EE 451
Lab 1: Introduction to the Motorola 56002 EVM

Read Chapters 1 through 3 of the Motorola 56000 DSP Family Manual. There will probably be things you don't understand, but don't worry about this. Just try to get a flavor of how the chip operates.

The Motorola 56002 is a microcontroller optimized for performing digital signal processing operations. The heart of the 56002 is a 56000 CPU core. This core CPU has a 24-bit data path and a 16-bit address path. The basic operation in digital signal processing is solving a difference equation:

```
M              N
--             --
y[n] = \  b  x[n-k] - \  a  y[n-k]
/   k          /   k
--             --
k=0            k=1

```

A DSP chip has to multiply two numbers (usually, a coefficient and a data value) and add the result to a running sum as quickly as possible. The 56000 can do these two operations in a single instruction, called a multiply-and-accumulate (mnemonic: MAC). In addition to the MAC operation, the CPU must efficiently retrieve the next coefficients and data from memory to prepare for the next MAC. On the 56000, these memory fetches can be done in the same instruction as the MAC. On a standard CPU, the entire MAC operation might look like this:

```            mpy     x0,y0,b     ; multiply regs x0 and y0; result to reg b
add     b,a         ; accumulate reg b to reg a
move    (r0),x0     ; put coef pointed to by reg r0 into reg x0
move    (r4),y0     ; put data pointed to by reg r4 into reg y0
inc     r0          ; update reg r0 to point to next coef
inc     r4          ; update reg r4 to point to next data
```

The same thing can be done on the 56000 with the following single instruction:

```            mac     x0,y0,a   x:(r0)+,x0   y:(r4)+,y0
```

The 56002 we use in the lab can do 20 million MACs per second. Faster versions of the Motorola chip can do 80 million MACs per second. In addition to being optimized for performing this MAC instruction, the 56000 has several other optimizations which make it far faster for executing DSP algorithms than a standard CPU is.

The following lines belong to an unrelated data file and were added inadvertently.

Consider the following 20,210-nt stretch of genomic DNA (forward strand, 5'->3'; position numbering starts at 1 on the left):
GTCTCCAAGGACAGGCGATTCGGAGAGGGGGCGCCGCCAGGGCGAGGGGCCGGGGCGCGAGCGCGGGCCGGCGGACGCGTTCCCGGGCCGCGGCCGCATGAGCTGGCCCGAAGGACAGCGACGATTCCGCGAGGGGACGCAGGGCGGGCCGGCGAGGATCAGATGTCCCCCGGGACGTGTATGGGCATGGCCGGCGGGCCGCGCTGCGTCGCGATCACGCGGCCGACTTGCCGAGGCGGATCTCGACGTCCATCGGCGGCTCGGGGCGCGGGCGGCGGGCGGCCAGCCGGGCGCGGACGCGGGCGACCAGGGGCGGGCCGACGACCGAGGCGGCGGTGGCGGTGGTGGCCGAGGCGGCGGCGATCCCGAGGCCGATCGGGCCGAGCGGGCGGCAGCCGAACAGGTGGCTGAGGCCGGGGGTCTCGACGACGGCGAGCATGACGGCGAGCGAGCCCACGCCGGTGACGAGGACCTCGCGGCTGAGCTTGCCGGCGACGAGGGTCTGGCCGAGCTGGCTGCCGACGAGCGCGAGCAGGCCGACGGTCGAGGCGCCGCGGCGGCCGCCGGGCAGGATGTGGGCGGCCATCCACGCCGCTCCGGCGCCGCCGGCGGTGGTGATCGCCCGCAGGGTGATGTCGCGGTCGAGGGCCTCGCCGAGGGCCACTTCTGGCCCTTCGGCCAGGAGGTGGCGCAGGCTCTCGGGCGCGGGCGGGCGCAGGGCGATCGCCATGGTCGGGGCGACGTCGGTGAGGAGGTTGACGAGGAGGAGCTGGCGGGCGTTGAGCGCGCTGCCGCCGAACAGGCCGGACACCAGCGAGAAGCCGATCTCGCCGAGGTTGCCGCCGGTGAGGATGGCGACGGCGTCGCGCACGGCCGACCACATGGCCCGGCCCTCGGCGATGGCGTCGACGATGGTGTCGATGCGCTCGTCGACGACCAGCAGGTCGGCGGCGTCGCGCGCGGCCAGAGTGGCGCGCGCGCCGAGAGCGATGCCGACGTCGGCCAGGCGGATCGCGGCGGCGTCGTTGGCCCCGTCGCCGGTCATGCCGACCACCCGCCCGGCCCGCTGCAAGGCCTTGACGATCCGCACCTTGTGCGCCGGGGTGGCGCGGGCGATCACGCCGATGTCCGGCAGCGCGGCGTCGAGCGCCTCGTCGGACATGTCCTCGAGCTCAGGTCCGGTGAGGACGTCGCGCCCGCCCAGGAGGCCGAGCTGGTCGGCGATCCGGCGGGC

The 56002 has the 56000 core CPU plus a number of built-in peripherals -- two serial ports, an 8-bit parallel port for interfacing with a host computer (such as a PC), and a 24-bit timer-counter. The 56002 EVM consists of a 56002 DSP chip with a 16-bit 48 kHz stereo codec (dual A/D and D/A converters connected to the 56002 through a serial port).

In the course, we will use the 56002 EVM to illustrate several signal processing algorithms. We will learn enough of the 56000 assembly language to understand how filters, ffts, etc., are implemented, but we won't have to write these routines ourselves -- a library of optimized and debugged routines already exists. Rather, we will package these routines into programs to process audio-frequency signals.

This write-up will give an outline of things to do to become familiar with the 56002 EVM and its software interface. Details will be supplied in a brief lecture at the beginning of the laboratory session.

1. Run the program evm56K on the PC. You should get four windows, one showing the CPU registers, one showing data memory, one showing program memory, and one waiting for a command.

2. In the Command window, type help to see a list of commands.

3. Change the contents of the X0 register to \$400000. You can do this in the Command window, using the change command, or in the Register window by clicking on the X0 register and typing in the new value.

4. Change the contents of the Y0 register to \$200000.

5. Enter a program to add X0 and Y0, and put the result in X:0. Put the program at address \$40 in program memory. Here is such a program:

```          move   x0,a
move   a,x:0
```

6. Trace through this program to see how it executes. Is the result in X:0 what you expected?

7. Change the value in Y0 to \$400000, and run the program. Is the result in X:0 what you expected?

8. Write a program to multiply X0 by Y0. Do you get what you expected?

9. Quit the program evm56K. Use a text editor to enter and assemble the following DSP code:

```;**************************************************************************
org     y:\$0

coef    dc      0.125
result  ds      1
;**************************************************************************
org     x:\$0

data    dc      0.5
;**************************************************************************
org     p:\$40

move    y:coef,x0
move    x:data,a
move    a,y:result
jmp     *
```

10. Assemble the program with the following command:

```    asm56000 -a -b -l prog.asm
```

11. Restart evm56K, load the program (use the load command in the command window), and run it. What do you get in Y:result?

Bill Rison, <rison@ee.nmt.edu >
Wed Aug 23 2000